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“To err is to be human”, as the old axiom goes. When coupled with an intense skill-based activity such as scuba diving, human error can make the difference between safety and injury; in many cases, between life and death. Recognizing human fallibility and how to meet and overcome these demands in the world of scuba is The Human Diver Project: an in-depth program developed by dive safety expert, author, and former British RAF (Royal Air Force) officer Gareth Lock.
Article and photos courtesy Erik Petkovic In the introduction to my latest book, Lake Erie Technical Wreck Diving Guide, I wrote the...
In recognition of the world’s climate changing, particularly how these changes affect oceans and polar ice caps, the DC Dive Show will focus on polar regions during its featured presentation. Scheduled for Saturday, February 22, 2020 at 2pm EST, the exploratory showcase will feature two of scuba diving’s most prolific polar explorers, who have explored the region for many years: Jill Heinerth, who was the first diver to cave dive within an iceberg; and Amos Nachoum, the first to photograph polar bears from underwater.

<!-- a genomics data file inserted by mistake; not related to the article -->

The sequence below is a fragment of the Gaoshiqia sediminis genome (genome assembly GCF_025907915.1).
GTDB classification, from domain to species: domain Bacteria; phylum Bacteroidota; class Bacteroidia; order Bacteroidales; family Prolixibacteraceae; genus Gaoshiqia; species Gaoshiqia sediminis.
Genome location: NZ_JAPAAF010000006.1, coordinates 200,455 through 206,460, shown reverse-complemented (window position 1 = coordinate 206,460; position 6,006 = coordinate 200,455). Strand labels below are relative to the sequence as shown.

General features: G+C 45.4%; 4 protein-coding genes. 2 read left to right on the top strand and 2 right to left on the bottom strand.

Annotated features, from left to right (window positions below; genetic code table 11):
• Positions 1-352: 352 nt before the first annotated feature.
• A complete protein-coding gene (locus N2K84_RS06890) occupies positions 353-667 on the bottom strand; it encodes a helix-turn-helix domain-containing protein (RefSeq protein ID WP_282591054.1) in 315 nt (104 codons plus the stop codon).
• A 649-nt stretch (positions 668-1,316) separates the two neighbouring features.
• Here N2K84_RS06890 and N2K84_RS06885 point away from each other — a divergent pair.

This particular viewer asked, “My BCD fills with water. Is that normal?” Yeah. That’s normal. BCDs fill with water and that’s the way it is. Let me explain, first of all, why they fill with water; and secondly, if you’re getting a lot of water – maybe too much of it – maybe there’s something you can do about it.
As you saw from the title, we’re talking about names of your regulator. I don’t know if you have a name for your regulator: a lot of the regulators I’ve owned over years, I’ve had names for them. I can’t repeat those names because this is in the public domain - I didn’t have any called “Love” or “Deary”. The reason they had names was because the regs from manufacturers often had names prior to about 1975. They don’t today. If you have an APEKS XT-4 that’s not a name: that’s a brand or a model number. An Aqualung D200: that’s not a name.
Modest events can cast your life. I took my beginner scuba class in the late ‘60s in Rockville, Maryland with local dive club called the Atlantis Rangers. While waiting for class to start, I overheard some local divers discussing the recent discovery of two New Jersey shipwrecks. One was the S.S. Northern Pacific that sank in fire in 1922, and the other was a U.S. Navy destroyer called the Jacob Jones. The Jacob Jones was torpedoed off Cape May, New Jersey on February 28, 1942. Less than 26 years later, in 1968, two Pennsylvania divers, John Dudas and Bill Scheibel dived off the fishing party boat “Big Jim” discovering both wrecks in one day. I made a mental note that I wanted to someday also explore those wrecks. I would earn that opportunity a few years later.